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28 Apr, 2015 17:17

​Proposed Pentagon budget suggests millions for anti-ISIS tribal fighters

​Proposed Pentagon budget suggests millions for anti-ISIS tribal fighters

A leading Republican in the United States House has proposed a $604 billion spending plan for the Pentagon that would divert hundreds of millions of dollars next year to Kurdish and Sunni forces fighting the so-called Islamic State.

Rep. Mac Thornberry (R-Texas), the chairman of the House Armed Services Committee, unveiled his proposal for the 2016 National Defense Authorization Act, or NDAA, on Monday this week. It’s expected to be debated by the House Armed Services Committee on Wednesday.

“Our country has never before faced the spectrum of varied and serious threats to our security that we face today. Beginning to make these reforms, and seeing the reform process through in the future, is vital if we are to overcome these challenges,” he said in a statement.

Thornberry’s bill contains a provision that would directly fund tribal security forces engaged against the self-styled Islamic State, also known as ISIS or ISIL. Specifically, Thornberry’s $604 billion defense budget calls for funds to go towards assisting “the military and other security forces of or associated with the Government of the Republic of Iraq, including Kurdish and tribal security forces or other local security forces with a national security mission” in fiscal year 2016.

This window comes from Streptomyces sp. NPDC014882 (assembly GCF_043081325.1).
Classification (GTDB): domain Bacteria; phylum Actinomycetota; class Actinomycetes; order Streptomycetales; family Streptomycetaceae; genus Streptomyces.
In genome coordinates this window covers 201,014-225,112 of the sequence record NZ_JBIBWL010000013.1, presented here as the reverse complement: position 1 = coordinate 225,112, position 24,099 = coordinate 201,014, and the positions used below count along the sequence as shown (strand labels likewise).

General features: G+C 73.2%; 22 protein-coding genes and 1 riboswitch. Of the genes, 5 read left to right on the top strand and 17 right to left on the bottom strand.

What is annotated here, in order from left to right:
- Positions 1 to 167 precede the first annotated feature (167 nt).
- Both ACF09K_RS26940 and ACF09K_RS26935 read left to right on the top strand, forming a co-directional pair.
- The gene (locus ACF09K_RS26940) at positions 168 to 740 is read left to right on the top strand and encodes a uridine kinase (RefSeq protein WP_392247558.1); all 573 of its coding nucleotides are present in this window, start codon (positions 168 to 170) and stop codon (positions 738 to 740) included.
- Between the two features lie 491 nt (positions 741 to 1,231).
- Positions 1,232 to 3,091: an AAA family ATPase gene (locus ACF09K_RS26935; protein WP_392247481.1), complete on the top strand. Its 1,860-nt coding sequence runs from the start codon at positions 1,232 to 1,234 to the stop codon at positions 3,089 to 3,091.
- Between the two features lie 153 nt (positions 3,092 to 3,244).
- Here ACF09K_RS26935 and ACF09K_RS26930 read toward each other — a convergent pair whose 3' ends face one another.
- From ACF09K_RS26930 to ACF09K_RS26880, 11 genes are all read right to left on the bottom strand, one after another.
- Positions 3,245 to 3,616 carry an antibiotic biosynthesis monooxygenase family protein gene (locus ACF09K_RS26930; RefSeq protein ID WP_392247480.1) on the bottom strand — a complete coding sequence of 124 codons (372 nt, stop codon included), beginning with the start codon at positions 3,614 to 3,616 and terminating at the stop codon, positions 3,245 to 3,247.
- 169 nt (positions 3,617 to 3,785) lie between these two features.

.@MacTXPress on FY16 NDAA reforms: US "has never before faced the spectrum of varied and serious threats to our security that we face" now

— Molly O'Toole (@mollymotoole) April 27, 2015

If approved, the provision mandates that anywhere from $178 million to $429 million of those funds go directly to the Kurdish Peshmerga, Sunni tribal security forces and the Iraqi Sunni National Guard.

The proposal calls for putting $715 million aside for anti-ISIS efforts led by locals in the region, but specifies that funds won’t be allocated to Baghdad if American officials determine that “ethnic and sectarian minorities” are not substantially represented in the new Iraqi government’s security forces.

“If the secretary of defense and the secretary of state do not assess that the government of Iraq has substantially achieved such conditions, the secretary of defense would be required to withhold fiscal year 2016 assistance directly to the government of Iraq,” the clause stipulates.

“Finally, this section would require that the Kurdish Peshmerga, the Sunni tribal security forces with a national security mission and the Iraqi Sunni National Guard be deemed a country, which would allow these security forces to directly receive assistance from the United States under this section” in the event that the conditions aren’t met, according to the proposal.

Someone's been lobbying Congress: Bill allocates $178mn to Iraq's Kurdish, Sunni 'country' http://t.co/AMy6lzNtenpic.twitter.com/M33J6j8CwP

— Borzou Daragahi (@borzou) April 28, 2015

The language is contained in Section 1223 of the congressman’s proposal, “Modification of Authority to Provide Assistance to Counter the Islamic State of Iraq and the Levant.”

Additionally, Thornberry’s proposed NDAA for fiscal year 2016 also calls for lethal weapons to be sent to Ukraine where military forces continue to battle pro-Russian rebels in the country’s east. Other provisions would reauthorize a ban on transferring detainees out of the US military’s prison at Guantanamo Bay in Cuba, and restore funding to the Pentagon’s embattled fleet of A-10 warplanes.

“This year’s NDAA will begin a process of much needed reform to the Department of Defense. These reforms are designed to recruit and retain America’s best and brightest, ensure that our forces maintain their technological edge, and to balance resources from the ‘tail’ to the ‘tooth’ of the force,” Thornberry said.